Homework ≠ College Prep
Guest Blog Post By Marcia Carrillo @MarciaMentor
“I give homework to my students to prepare them for college” is a common statement made by teachers that I work with and throughout the country. According to Bill Gates’ Blog, (cnbc.com) 2 million American students started college in the fall and “Based on the latest college completion trends, only about half of the those students (54.8 percent) will leave college with a diploma.” If homework is preparing students for college then it is NOT working for 50% of them. As an educator and mentor to new teachers I am challenging teachers to reflect on this information and TRY SOMETHING ELSE! I am challenging them to increase the DOK and include the 4C’s, creativity, collaboration, critical thinking and communication in all lessons.
My daughter is a freshman at CSU Long Beach majoring in Biology, to pursue a career related to wildlife veterinarian services. In high school she had a 3.88 overall grade point average and was ranked 29/404 students in the class of 2018. Obviously she did her homework! She took courses at the local junior college receiving “A’s”. She had a demanding schedule throughout high school, and in her senior year she had three AP courses, Pre-Calculus, FFA where she raised and showed a hog, and was senior class secretary. Obviously, as a parent I couldn’t be more proud of her dedication to learning, and I was confident she would thrive and be successful in college. She was confident too and determined to go directly to a university, far from home, which none of her friends chose to do.
TRUTH: My daughter is struggling and feels underprepared for college.
HOMEWORK DID NOT PREPARE MY DAUGHTER FOR COLLEGE! I want to SCREAM this! I get daily text messages and weekly phone calls where she shares her frustrations and challenges about how difficult and challenging her classes are even though she receives regular tutoring, is scheduled in a support class for extra practice,attends office hours regularly and stays in class even when given the option to leave early and go to the BEACH. She is afraid of failing for the first time in her life, which is heartbreaking for her and me too.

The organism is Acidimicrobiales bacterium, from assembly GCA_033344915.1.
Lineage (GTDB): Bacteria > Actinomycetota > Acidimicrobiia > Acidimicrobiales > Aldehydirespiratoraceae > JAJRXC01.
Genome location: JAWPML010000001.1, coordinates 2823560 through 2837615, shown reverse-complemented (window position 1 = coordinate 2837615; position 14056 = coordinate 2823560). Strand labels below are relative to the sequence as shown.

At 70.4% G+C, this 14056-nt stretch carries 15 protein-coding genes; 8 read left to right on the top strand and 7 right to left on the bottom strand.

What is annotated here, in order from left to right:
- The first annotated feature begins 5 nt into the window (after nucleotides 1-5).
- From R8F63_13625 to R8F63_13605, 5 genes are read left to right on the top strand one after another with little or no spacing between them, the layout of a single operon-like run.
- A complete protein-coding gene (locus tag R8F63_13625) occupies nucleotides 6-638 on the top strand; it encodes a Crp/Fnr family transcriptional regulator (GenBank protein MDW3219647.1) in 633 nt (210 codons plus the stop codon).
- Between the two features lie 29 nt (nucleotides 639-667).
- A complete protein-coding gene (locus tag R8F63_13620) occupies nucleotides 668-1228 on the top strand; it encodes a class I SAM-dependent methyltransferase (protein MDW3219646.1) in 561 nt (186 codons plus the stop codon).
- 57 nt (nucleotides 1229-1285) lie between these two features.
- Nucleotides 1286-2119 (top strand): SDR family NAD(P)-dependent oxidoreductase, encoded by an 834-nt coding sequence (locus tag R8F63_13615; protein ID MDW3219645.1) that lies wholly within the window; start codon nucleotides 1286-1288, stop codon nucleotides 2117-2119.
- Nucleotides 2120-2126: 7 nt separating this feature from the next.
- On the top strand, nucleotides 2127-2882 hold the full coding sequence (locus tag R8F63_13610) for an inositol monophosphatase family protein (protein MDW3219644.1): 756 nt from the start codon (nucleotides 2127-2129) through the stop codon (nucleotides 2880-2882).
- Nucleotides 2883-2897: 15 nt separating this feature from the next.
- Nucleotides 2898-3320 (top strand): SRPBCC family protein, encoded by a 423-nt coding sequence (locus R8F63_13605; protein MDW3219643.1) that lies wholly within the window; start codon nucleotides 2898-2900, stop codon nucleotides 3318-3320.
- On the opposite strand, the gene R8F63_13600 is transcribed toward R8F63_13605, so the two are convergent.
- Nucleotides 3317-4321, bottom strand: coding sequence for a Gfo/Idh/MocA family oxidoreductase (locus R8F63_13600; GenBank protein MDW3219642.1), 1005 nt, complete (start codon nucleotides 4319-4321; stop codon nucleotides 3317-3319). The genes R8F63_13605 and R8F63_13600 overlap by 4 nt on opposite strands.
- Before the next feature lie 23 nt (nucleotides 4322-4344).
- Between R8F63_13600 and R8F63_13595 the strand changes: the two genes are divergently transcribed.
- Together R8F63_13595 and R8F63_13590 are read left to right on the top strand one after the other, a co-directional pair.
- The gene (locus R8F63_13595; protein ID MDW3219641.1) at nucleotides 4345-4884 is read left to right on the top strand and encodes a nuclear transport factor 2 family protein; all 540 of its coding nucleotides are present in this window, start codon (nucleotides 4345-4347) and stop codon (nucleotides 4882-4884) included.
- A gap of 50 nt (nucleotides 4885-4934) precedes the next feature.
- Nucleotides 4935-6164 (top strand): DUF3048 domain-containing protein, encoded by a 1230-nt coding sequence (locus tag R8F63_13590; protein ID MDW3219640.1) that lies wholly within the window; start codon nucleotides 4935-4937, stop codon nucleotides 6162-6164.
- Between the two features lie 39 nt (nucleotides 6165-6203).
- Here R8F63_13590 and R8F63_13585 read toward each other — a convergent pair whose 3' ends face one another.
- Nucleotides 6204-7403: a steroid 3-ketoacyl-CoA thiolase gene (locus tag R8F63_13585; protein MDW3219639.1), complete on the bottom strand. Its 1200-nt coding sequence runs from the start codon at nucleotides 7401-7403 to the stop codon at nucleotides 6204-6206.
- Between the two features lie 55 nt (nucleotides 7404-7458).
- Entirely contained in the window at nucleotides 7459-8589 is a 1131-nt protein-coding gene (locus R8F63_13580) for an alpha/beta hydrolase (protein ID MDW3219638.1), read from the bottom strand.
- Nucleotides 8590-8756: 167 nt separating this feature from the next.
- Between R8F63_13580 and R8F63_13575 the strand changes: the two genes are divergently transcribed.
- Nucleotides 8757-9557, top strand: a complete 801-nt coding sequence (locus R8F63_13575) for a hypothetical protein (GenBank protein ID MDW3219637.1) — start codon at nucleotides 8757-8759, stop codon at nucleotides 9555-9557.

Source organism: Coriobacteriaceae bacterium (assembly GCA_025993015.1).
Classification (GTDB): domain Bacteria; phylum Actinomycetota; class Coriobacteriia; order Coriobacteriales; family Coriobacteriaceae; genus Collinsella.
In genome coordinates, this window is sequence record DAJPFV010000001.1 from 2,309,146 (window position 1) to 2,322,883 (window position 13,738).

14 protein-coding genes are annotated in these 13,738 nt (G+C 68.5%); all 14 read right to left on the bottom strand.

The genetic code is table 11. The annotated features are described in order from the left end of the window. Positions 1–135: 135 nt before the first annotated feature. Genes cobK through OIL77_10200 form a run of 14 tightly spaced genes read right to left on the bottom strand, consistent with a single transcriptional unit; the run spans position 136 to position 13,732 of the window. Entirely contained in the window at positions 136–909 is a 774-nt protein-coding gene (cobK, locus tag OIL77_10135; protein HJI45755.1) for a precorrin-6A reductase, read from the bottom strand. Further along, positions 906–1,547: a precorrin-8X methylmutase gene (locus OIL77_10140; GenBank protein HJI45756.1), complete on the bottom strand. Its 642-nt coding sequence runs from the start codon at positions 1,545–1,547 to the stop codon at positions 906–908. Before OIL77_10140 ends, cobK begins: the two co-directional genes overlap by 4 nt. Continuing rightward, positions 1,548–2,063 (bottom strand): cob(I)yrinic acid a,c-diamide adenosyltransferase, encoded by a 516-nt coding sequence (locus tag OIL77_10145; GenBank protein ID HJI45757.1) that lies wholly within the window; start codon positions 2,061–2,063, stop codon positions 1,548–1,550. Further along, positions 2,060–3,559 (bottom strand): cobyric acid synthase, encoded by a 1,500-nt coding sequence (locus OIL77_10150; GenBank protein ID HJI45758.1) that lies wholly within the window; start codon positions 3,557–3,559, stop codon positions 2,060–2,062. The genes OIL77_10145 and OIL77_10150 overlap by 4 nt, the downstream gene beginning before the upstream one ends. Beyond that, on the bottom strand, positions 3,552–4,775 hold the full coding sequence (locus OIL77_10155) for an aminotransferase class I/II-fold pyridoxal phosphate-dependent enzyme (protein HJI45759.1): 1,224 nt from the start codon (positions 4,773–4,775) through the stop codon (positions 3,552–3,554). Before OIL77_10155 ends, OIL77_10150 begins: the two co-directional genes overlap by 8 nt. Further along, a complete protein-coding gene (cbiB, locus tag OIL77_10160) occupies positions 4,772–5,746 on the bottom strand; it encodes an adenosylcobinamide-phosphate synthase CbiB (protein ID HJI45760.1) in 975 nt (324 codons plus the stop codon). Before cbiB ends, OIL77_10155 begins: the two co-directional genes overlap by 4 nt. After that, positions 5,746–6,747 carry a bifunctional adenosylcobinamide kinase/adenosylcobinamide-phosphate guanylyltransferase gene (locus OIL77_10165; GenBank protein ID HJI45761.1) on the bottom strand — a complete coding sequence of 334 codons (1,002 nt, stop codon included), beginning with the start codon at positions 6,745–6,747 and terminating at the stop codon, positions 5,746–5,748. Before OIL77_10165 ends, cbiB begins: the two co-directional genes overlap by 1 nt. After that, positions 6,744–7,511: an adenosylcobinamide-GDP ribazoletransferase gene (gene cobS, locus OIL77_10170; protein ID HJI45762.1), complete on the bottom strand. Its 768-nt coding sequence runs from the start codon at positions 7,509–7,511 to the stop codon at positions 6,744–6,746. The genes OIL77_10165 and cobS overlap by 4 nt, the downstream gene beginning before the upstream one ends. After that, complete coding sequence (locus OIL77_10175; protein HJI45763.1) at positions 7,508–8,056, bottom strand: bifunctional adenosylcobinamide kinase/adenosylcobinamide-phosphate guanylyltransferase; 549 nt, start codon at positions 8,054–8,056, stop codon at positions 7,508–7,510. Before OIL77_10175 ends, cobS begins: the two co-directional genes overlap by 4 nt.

At orientation she and ten others were taken to the side and told that due to their summer test scores in chemistry and calculus they would need to enroll in a support program that would include a mentor and a study course with tutoring. She was embarrassed! “Mom I worked so hard in all my classes, did all my homework, studied, stayed up late and now I am behind?!” I reassured her that they just want to make sure she is successful and graduates, since they boast a 65.2% graduation rate, which is much higher than the national average. They also complimented her and the other students about being part of the “few” students accepted to the university since only 29% are selected. She felt better knowing that 102,000 students had applied for 8500 available seats and she was only of the lucky ones. (csulb.edu) Living in the central valley her entire life made “the BEACH” very attractive!
If homework doesn’t prepare students for college, now what?
I told my daughter I was writing a blog post for Alice Keeler about “homework NOT preparing her for college” and I asked her “What things do you wish your high school teachers did to prepare you for college? Did homework prepare you?”